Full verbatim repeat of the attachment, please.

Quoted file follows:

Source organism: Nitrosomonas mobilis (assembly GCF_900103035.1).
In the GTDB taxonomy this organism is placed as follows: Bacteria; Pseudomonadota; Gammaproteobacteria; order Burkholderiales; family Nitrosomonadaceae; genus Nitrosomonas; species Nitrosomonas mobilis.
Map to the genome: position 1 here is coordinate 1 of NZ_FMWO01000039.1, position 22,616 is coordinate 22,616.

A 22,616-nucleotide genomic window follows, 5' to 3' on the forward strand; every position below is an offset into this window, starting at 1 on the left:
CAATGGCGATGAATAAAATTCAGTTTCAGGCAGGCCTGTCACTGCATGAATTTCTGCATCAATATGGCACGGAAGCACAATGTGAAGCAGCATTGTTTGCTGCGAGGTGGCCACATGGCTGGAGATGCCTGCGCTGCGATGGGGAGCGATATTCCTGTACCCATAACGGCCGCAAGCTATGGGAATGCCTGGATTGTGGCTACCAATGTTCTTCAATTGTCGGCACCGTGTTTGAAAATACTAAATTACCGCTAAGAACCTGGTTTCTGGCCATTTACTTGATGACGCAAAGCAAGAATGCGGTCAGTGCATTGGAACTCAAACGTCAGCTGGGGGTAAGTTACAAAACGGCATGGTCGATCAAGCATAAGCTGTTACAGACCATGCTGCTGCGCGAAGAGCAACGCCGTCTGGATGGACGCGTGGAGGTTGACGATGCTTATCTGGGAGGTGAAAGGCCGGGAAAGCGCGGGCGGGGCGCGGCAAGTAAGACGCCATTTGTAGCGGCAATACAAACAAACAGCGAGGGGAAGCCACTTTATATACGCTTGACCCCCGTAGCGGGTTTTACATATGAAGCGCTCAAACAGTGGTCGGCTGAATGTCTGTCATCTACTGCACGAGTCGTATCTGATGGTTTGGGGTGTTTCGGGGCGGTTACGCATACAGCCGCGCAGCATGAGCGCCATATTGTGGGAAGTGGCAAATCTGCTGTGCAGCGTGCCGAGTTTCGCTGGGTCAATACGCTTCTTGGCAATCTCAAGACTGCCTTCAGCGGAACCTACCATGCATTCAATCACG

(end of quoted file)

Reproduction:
Source organism: Nitrosomonas mobilis (assembly GCF_900103035.1).
In the GTDB taxonomy this organism is placed as follows: Bacteria; Pseudomonadota; Gammaproteobacteria; order Burkholderiales; family Nitrosomonadaceae; genus Nitrosomonas; species Nitrosomonas mobilis.
Map to the genome: position 1 here is coordinate 1 of NZ_FMWO01000039.1, position 22,616 is coordinate 22,616.

A 22,616-nucleotide genomic window follows, 5' to 3' on the forward strand; every position below is an offset into this window, starting at 1 on the left:
CAATGGCGATGAATAAAATTCAGTTTCAGGCAGGCCTGTCACTGCATGAATTTCTGCATCAATATGGCACGGAAGCACAATGTGAAGCAGCATTGTTTGCTGCGAGGTGGCCACATGGCTGGAGATGCCTGCGCTGCGATGGGGAGCGATATTCCTGTACCCATAACGGCCGCAAGCTATGGGAATGCCTGGATTGTGGCTACCAATGTTCTTCAATTGTCGGCACCGTGTTTGAAAATACTAAATTACCGCTAAGAACCTGGTTTCTGGCCATTTACTTGATGACGCAAAGCAAGAATGCGGTCAGTGCATTGGAACTCAAACGTCAGCTGGGGGTAAGTTACAAAACGGCATGGTCGATCAAGCATAAGCTGTTACAGACCATGCTGCTGCGCGAAGAGCAACGCCGTCTGGATGGACGCGTGGAGGTTGACGATGCTTATCTGGGAGGTGAAAGGCCGGGAAAGCGCGGGCGGGGCGCGGCAAGTAAGACGCCATTTGTAGCGGCAATACAAACAAACAGCGAGGGGAAGCCACTTTATATACGCTTGACCCCCGTAGCGGGTTTTACATATGAAGCGCTCAAACAGTGGTCGGCTGAATGTCTGTCATCTACTGCACGAGTCGTATCTGATGGTTTGGGGTGTTTCGGGGCGGTTACGCATACAGCCGCGCAGCATGAGCGCCATATTGTGGGAAGTGGCAAATCTGCTGTGCAGCGTGCCGAGTTTCGCTGGGTCAATACGCTTCTTGGCAATCTCAAGACTGCCTTCAGCGGAACCTACCATGCATTCAATCACG